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Nat Prod Rep. 2010 May;27(5):637-57. doi: 10.1039/b906679a.

Chemistry and biology of siderophores.

Author information

1
Division of Pharmaceutical Science, King's College, London, SE1 9NH, UK. robert.hider@kcl.ac.uk

Abstract

Siderophores are compounds produced by bacteria, fungi and graminaceous plants for scavenging iron from the environment. They are low-molecular-weight compounds (500-1500 daltons) possessing a high affinity for iron(III) (Kf > 1030), the biosynthesis of which is regulated by iron levels and the function of which is to supply iron to the cell. This article briefly describes the classification and chemical properties of siderophores, before outlining research on siderophore biosynthesis and transport. Clinically important siderophores and the therapeutic potential of siderophore design are described. Appendix 1 provides a comprehensive list of siderophore structures.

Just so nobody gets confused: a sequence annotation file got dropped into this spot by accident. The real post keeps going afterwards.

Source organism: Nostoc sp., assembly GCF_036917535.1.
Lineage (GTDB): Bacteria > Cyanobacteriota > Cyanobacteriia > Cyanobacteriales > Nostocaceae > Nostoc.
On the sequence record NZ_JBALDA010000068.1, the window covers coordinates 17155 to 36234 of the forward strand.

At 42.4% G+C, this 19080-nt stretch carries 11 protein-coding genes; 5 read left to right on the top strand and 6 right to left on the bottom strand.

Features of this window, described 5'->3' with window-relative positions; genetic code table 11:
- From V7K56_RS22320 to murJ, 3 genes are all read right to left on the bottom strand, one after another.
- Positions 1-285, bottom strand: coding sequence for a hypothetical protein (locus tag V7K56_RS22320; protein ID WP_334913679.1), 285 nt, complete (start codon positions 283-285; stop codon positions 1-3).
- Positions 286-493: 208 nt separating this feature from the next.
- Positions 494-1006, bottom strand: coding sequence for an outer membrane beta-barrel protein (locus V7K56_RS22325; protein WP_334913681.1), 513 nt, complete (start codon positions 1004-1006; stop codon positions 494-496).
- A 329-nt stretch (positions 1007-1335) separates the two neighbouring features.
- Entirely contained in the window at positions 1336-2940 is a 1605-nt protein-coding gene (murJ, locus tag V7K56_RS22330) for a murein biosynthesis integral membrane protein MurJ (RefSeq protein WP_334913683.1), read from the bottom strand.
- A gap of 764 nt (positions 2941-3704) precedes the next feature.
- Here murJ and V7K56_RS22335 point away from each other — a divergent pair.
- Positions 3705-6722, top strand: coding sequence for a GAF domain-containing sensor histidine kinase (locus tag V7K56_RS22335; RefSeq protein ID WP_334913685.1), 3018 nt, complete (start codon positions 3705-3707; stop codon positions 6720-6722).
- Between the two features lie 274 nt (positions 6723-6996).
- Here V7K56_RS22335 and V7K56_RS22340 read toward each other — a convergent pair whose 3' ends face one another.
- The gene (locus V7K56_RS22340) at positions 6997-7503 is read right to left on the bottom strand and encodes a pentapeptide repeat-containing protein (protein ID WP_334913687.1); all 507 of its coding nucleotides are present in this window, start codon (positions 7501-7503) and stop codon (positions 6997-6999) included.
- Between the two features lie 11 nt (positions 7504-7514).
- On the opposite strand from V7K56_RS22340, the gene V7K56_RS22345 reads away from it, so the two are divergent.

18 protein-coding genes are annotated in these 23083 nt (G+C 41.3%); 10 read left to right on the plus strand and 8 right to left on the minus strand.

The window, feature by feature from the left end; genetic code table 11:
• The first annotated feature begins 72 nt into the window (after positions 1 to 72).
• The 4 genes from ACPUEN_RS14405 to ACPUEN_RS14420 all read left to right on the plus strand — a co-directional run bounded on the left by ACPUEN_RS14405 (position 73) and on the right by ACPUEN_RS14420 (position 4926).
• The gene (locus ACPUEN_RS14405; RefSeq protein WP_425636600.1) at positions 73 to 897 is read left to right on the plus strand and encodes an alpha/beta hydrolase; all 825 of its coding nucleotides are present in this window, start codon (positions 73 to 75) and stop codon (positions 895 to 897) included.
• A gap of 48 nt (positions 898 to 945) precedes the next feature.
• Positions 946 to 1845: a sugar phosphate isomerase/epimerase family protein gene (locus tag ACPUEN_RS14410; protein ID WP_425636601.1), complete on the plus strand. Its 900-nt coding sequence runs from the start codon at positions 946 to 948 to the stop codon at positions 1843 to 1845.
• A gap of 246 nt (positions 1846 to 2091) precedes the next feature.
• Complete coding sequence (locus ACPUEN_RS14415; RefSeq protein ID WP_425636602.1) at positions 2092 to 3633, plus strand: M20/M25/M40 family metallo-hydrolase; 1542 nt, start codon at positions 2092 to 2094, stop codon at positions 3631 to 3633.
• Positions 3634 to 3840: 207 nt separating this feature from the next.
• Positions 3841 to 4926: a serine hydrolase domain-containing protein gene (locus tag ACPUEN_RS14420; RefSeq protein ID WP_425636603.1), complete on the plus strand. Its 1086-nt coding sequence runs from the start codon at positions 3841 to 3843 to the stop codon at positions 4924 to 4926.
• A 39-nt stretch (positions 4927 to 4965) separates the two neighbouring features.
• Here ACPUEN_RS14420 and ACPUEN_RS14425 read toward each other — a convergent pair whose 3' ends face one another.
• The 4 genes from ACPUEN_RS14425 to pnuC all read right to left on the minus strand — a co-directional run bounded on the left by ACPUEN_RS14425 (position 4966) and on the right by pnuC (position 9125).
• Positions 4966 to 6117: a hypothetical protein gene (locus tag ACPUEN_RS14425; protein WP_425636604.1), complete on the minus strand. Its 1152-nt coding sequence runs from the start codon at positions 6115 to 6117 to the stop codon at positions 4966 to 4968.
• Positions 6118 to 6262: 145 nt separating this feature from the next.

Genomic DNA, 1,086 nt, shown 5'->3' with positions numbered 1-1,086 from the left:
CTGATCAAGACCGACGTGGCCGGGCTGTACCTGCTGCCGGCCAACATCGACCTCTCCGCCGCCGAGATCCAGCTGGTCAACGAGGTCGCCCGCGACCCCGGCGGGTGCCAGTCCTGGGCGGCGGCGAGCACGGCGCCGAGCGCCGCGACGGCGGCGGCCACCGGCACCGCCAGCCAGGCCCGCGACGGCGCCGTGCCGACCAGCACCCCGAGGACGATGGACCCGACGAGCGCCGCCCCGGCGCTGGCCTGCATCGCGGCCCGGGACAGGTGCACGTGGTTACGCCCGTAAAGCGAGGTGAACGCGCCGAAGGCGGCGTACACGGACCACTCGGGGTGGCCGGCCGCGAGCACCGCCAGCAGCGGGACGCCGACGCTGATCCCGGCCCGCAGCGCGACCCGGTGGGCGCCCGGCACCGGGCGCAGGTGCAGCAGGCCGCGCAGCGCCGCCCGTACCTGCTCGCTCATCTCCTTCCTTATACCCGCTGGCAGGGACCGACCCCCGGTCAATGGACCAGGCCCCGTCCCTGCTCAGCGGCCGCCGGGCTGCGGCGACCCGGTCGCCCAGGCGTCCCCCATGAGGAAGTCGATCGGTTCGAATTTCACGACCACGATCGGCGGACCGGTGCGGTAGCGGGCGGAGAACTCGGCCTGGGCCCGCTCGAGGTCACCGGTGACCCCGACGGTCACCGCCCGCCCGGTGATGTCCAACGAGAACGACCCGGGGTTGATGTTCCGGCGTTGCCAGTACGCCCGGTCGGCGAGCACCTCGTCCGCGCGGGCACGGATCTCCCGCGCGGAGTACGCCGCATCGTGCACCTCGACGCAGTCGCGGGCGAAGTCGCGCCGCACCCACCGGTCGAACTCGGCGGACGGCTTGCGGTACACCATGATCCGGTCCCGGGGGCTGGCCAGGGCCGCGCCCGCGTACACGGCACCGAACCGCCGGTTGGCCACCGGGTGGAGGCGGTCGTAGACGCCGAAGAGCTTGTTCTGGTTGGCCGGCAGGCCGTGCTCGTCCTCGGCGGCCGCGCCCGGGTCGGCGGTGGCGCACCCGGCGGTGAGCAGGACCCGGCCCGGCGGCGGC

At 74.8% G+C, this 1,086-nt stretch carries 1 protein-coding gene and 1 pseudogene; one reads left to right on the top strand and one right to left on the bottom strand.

PMID:
20376388
DOI:
10.1039/b906679a
[Indexed for MEDLINE]

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